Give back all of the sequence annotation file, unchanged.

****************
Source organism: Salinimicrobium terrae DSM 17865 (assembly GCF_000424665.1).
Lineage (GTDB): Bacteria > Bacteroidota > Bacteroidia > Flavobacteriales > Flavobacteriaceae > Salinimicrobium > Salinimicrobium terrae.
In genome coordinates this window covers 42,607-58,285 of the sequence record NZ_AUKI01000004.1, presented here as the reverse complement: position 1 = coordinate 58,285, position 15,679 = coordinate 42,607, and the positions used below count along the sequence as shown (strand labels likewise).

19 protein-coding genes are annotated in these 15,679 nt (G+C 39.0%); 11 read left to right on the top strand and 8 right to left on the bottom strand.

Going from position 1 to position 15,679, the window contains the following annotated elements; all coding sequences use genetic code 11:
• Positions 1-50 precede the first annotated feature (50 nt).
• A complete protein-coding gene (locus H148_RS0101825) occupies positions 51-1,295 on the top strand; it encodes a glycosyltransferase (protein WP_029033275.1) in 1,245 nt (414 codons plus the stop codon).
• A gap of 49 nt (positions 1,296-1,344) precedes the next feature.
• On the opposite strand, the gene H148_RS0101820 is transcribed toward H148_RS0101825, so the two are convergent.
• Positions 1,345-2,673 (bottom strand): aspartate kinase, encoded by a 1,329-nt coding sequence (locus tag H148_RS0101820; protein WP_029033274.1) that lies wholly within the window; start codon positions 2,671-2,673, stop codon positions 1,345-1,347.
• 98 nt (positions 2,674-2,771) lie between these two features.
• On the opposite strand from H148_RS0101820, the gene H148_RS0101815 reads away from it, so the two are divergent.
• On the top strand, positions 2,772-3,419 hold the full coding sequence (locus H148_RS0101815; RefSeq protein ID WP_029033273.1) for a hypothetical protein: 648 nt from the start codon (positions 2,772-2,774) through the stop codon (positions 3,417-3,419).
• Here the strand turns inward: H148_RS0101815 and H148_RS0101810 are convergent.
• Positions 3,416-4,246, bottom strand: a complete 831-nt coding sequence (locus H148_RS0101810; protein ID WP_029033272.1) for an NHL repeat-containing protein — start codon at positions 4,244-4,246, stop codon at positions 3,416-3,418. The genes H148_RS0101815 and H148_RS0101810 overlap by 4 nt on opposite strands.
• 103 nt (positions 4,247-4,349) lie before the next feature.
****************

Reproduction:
Source organism: Salinimicrobium terrae DSM 17865 (assembly GCF_000424665.1).
Lineage (GTDB): Bacteria > Bacteroidota > Bacteroidia > Flavobacteriales > Flavobacteriaceae > Salinimicrobium > Salinimicrobium terrae.
In genome coordinates this window covers 42,607-58,285 of the sequence record NZ_AUKI01000004.1, presented here as the reverse complement: position 1 = coordinate 58,285, position 15,679 = coordinate 42,607, and the positions used below count along the sequence as shown (strand labels likewise).

19 protein-coding genes are annotated in these 15,679 nt (G+C 39.0%); 11 read left to right on the top strand and 8 right to left on the bottom strand.

Going from position 1 to position 15,679, the window contains the following annotated elements; all coding sequences use genetic code 11:
• Positions 1-50 precede the first annotated feature (50 nt).
• A complete protein-coding gene (locus H148_RS0101825) occupies positions 51-1,295 on the top strand; it encodes a glycosyltransferase (protein WP_029033275.1) in 1,245 nt (414 codons plus the stop codon).
• A gap of 49 nt (positions 1,296-1,344) precedes the next feature.
• On the opposite strand, the gene H148_RS0101820 is transcribed toward H148_RS0101825, so the two are convergent.
• Positions 1,345-2,673 (bottom strand): aspartate kinase, encoded by a 1,329-nt coding sequence (locus tag H148_RS0101820; protein WP_029033274.1) that lies wholly within the window; start codon positions 2,671-2,673, stop codon positions 1,345-1,347.
• 98 nt (positions 2,674-2,771) lie between these two features.
• On the opposite strand from H148_RS0101820, the gene H148_RS0101815 reads away from it, so the two are divergent.
• On the top strand, positions 2,772-3,419 hold the full coding sequence (locus H148_RS0101815; RefSeq protein ID WP_029033273.1) for a hypothetical protein: 648 nt from the start codon (positions 2,772-2,774) through the stop codon (positions 3,417-3,419).
• Here the strand turns inward: H148_RS0101815 and H148_RS0101810 are convergent.
• Positions 3,416-4,246, bottom strand: a complete 831-nt coding sequence (locus H148_RS0101810; protein ID WP_029033272.1) for an NHL repeat-containing protein — start codon at positions 4,244-4,246, stop codon at positions 3,416-3,418. The genes H148_RS0101815 and H148_RS0101810 overlap by 4 nt on opposite strands.
• 103 nt (positions 4,247-4,349) lie before the next feature.